Winter is a time of wonder for many children; many enjoy the crisp air, the freshly fallen snow and participating in a whole host of exciting winter sports and activities.
Although we feel it is important for children to spend 2 hours outside each day exercising and socializing with their friends, there are times when bitterly cold temperatures and other inclement weather conditions require that we keep children inside.
Because Niagara is such a large geographical area, and weather conditions may vary from one municipality to the next, the decision whether or not to go outdoors is made by our Program/Administrator Supervisor. When making this decision, the centre will often consult with neighbouring schools, talk with parents as they arrive in the morning, refer to the Niagara Region Weather Alerts, Niagara District School Board Increment Weather Report, Environment Canada and the Canadian Paediatric Society recommendations. The health and well-being of our children is a top priority at the The Chestnut Tree Preschool, and if it is determined that the weather conditions pose a risk to their safety, children will be kept indoors.
Extreme cold weather alerts issued by the Niagara Region are often good indicators that children will stay inside.
Even when temperatures are not low enough to necessitate an indoor playtime, it still may be quite cold outside when you consider the windchill factor. Here are a few tips to help ensure that your child stays warm during the cold winter months.
- Send children to preschool with plenty of layers.
- Children should have a snowsuit or warm winter coat that repels the snow, sleet and rain, while blocking the wind.
- Warm socks and boots are a must to keep their feet warm and dry in the snow.
- Hats are one of the most important parts of dressing warmly in the winter. Up to 40 per cent of essential body heat loss can occur through the head
- Put on a good pair of gloves or mittens that are water-resistant as well. Gloves will keep kids’ hands toasty warm and protect their skin from becoming damaged by the wind and chill.
|Warmer than -10° C||Toddlers may remain outside for all regular outside activities|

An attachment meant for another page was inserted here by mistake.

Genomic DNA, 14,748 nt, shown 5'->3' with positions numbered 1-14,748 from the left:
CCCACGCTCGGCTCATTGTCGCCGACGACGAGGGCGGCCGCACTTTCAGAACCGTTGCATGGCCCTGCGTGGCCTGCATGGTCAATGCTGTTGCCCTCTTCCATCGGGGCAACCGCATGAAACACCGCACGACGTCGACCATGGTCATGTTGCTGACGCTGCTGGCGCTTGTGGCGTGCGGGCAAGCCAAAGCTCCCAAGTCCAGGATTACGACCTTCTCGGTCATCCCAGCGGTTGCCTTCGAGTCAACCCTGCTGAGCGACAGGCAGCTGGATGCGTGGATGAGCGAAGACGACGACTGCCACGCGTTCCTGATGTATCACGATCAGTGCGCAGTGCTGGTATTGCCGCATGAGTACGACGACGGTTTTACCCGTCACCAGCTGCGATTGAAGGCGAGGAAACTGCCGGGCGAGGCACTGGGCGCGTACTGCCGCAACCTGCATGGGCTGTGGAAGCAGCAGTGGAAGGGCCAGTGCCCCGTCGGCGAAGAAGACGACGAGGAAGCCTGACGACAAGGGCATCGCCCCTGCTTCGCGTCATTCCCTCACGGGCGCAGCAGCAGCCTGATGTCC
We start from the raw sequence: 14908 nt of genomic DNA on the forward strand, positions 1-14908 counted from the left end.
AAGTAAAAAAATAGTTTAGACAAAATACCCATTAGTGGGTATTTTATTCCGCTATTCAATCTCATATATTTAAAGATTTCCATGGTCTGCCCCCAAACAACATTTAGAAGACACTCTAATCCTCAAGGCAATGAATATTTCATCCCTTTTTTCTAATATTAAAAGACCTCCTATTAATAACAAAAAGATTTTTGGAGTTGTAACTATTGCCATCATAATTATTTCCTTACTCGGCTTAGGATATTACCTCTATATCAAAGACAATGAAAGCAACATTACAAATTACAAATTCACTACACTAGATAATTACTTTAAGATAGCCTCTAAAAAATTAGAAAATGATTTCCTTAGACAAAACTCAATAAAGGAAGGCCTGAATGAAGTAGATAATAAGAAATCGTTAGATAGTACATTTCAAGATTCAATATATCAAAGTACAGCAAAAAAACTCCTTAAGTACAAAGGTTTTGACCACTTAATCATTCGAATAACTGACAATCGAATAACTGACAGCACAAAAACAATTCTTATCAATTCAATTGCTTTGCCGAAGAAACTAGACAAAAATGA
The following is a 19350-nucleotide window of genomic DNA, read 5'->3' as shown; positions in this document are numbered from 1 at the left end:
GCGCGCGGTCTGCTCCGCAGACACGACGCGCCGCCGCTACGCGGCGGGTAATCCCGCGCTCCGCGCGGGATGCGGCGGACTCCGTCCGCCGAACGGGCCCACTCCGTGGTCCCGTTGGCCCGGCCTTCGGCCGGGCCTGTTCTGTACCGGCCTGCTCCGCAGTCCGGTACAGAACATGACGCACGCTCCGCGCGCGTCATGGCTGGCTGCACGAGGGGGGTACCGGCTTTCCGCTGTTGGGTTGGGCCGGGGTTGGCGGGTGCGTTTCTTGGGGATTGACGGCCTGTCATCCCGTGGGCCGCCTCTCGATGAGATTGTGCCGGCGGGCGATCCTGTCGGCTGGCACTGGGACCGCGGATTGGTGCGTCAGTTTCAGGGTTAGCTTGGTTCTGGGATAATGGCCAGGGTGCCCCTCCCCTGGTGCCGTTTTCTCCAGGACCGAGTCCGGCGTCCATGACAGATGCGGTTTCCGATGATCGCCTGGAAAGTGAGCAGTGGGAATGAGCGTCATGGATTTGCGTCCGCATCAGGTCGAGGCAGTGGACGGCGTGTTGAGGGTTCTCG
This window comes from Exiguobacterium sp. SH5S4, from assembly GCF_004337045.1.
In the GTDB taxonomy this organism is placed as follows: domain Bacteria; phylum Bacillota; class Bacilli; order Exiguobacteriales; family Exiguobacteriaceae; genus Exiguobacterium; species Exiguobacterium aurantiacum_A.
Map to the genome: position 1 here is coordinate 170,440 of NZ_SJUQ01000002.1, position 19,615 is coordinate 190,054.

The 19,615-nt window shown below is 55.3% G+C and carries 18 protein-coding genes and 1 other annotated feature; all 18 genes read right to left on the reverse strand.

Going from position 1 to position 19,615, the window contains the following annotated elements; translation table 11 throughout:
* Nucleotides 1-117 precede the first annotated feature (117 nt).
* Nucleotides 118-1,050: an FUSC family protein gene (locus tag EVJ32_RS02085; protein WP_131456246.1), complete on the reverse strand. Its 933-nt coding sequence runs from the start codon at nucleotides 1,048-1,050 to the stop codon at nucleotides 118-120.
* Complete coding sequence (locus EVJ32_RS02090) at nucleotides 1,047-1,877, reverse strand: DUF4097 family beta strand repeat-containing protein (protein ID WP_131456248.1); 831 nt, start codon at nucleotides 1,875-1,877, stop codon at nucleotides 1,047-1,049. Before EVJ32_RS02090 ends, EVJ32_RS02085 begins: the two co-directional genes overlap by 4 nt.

|Warmer than -15° C||Preschoolers’ may remain outside for all regular outside activities|
|Between -15° and -20 °C||Preschoolers’ may remain outside for shorter intervals at a time|
|Colder than -10° C||Toddlers must remain inside|
|Colder than -20°C||Preschoolers’ must remain inside|
Niagara Region Extreme Cold Weather Criteria
- Temperatures fall below -15 C
- When weather conditions are severe enough to warrant alerting the community to the risks involved with prolonged exposure to the outdoors (blizzard, wind chill warning)
The Canadian Paediatric Society Recommends
- Keeping children indoors if the temperature falls below -25 C, or if the wind chill is -28 C or greater
In cold temperatures, skin that isn’t properly covered or protected can freeze quickly. When skin freezes it’s called frostbite. The most common body parts to get frostbite are the cheeks, ears, nose, fingers, and toes.
- Skin will first become red and swollen and will feel like it is stinging or burning.
- If the skin isn’t protected or warmed, it will start to feel like it’s tingling and will look grey.
- If the skin freezes, the area will have no feeling and will be shiny and white.
Frostbite can happen in cold wind, rain, or snow. Once a part of the body has had frostbite, it’s more likely to happen again.
Plan to reduce the amount of time children spend outside when the temperature falls to -15°C (5°F) or colder, with or without wind chill. Consider keeping them indoors whenever the temperature or the wind chill is reported to be -27°C (-16°F) or lower. At this temperature, exposed skin begins to freeze.
If you have any questions about our inclement weather procedures, please speak to our Program Supervisor or visit our website or refer to Environment Canada Extreme Weather Alerts at https://weather.gc.ca/warnings.